# Learning Data Science and Machine Learning: First Steps After The Roadmap

Just getting into learning data science may seem as daunting as (if not more than) trying to land your first job in the field. With so many options and resources online and in traditional academia to consider, these pre-requisites and pre-work are recommended before diving deep into data science and AI/ML.

*Source: https://www.wiplane.com/p/foundations-for-data-science-ml*

At the start of this year, I published a mind map on the Data Science learning roadmap (shown below). The roadmap was widely accepted, that article got translated into different languages, and a large number of folks thanked me for publishing it.

Everything was good until a few aspirants pointed out that there are too many resources and many of them are expensive. Python programming was the only branch that had a number of really good courses, but it ends right there for beginners.

A few important questions on foundational data science struck me:

- What should one do after learning how to code? Are there topics that help you strengthen your foundations for data science?
- I hate math, and there are either very basic tutorials or too deep for me. Can you recommend a compact yet comprehensive course on Math and Statistics?
- How much math is enough to start learning how ML algorithms work?
- What are some essential statistics topics to get started with data analysis or data science?

Answers to a lot of these questions can be found in the book *Deep Learning* by Ian Goodfellow and Yoshua Bengio.But that book is a bit too technical and math-heavy for many.

So here goes the essence of this article, the first steps to learning data science or ML.

## The Three Pillars of Data Science & ML

*Source: https://wiplane.com*

If you go through the pre-requisites or pre-work of any ML/DS course, you’ll find a combination of programming, math, and statistics.

Forgetting about the others for now, here is what Google recommends that you do before doing an ML course:

*https://developers.google.com/machine-learning/crash-course/prereqs-and-prework (CC BY 4.0)*

### 1. Essential Programming

Most data roles are programming-based except for a few like business intelligence, market analysis, product analyst, etc.

I am going to focus on technical data jobs that require expertise in at least one programming language. I personally prefer Python over any other language because of its versatility and ease of learning—hands-down, a good pick for developing end-to-end projects.

**A glimpse of topics/libraries one must master for data science:**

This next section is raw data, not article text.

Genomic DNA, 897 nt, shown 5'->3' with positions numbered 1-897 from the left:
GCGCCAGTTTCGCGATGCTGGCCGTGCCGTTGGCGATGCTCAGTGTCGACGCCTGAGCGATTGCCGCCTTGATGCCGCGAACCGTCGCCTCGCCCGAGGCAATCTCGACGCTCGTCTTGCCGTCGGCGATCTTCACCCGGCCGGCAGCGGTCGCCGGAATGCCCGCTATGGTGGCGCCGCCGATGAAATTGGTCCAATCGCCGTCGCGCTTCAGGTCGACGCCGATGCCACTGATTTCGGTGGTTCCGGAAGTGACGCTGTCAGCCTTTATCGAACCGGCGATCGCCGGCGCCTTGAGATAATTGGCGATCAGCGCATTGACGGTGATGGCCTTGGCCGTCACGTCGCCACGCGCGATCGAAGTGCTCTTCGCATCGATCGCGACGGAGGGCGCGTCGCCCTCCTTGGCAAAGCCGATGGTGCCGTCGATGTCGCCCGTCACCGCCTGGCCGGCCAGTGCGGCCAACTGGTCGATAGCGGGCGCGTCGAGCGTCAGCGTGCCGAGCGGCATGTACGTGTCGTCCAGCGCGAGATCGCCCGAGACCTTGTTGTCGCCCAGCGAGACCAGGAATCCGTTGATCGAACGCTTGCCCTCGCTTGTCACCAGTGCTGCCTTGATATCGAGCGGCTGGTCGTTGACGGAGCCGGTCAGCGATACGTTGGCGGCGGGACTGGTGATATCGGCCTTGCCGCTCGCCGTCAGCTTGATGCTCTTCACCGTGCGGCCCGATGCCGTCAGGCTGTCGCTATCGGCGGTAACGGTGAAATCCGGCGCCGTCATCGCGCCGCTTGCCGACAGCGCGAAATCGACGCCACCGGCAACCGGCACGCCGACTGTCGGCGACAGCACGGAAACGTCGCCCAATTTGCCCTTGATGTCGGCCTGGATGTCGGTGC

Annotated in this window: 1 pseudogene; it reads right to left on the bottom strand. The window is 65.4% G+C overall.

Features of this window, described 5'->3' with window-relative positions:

- Common data structures (data types, lists, dictionaries, sets, tuples), writing functions, logic, control flow, searching and sorting algorithms, object-oriented programming, and working with external libraries.
- Writing python scripts to extract, format, and store data into files or back to databases.
- Handling multi-dimensional arrays, indexing, slicing, transposing, broadcasting and pseudorandom number generation using NumPy.
- Performing vectorized operations using scientific computing libraries like NumPy.
- Manipulate data with Pandas— series, dataframe, indexing in a dataframe, comparison operators, merging dataframes, mapping, and applying functions.
- Wrangling data using Pandas— checking for null values, imputing it, grouping data, describing it, performing exploratory analysis, etc.
- Data Visualization using Matplotlib— the API hierarchy, adding styles, color, and markers to a plot, knowledge of various plots and when to use them, line plots, bar plots, scatter plots, histograms, boxplots, and seaborn for more advanced plotting.

### 2. Essential Mathematics

There are practical reasons why math is essential for folks who want a career as an ML practitioner, Data Scientist, or Deep Learning Engineer.

**#1 Linear algebra to represent data**

*An image from the lecture on Vector Norms from the course: https://www.wiplane.com/p/foundations-for-data-science-ml*

ML is inherently data-driven because data is at the heart of machine learning. We can think of data as **vectors — **an object that adheres to arithmetic rules. This leads us to understand how rules of linear algebra operate over arrays of data.

**#2 Calculus to train ML models**

*An image from the lecture on gradient descent from the course: https://www.wiplane.com/p/foundations-for-data-science-ml*

If you are under the impression that a model training happens “automatically,” then you are wrong. Calculus is what drives the learning of most ML and DL algorithms.

One of the most commonly used optimization algorithms—**gradient descent**—is an application of partial derivatives.

A model is a mathematical representation of certain beliefs and assumptions. It is said to learn (approximate) the process (linear, polynomial, etc.) of how the data is provided, was generated in the first place, and then make predictions based on that learned process.

**Important topics include:**

- Basic algebra — variables, coefficients, equations, and linear, exponential, logarithmic functions, etc.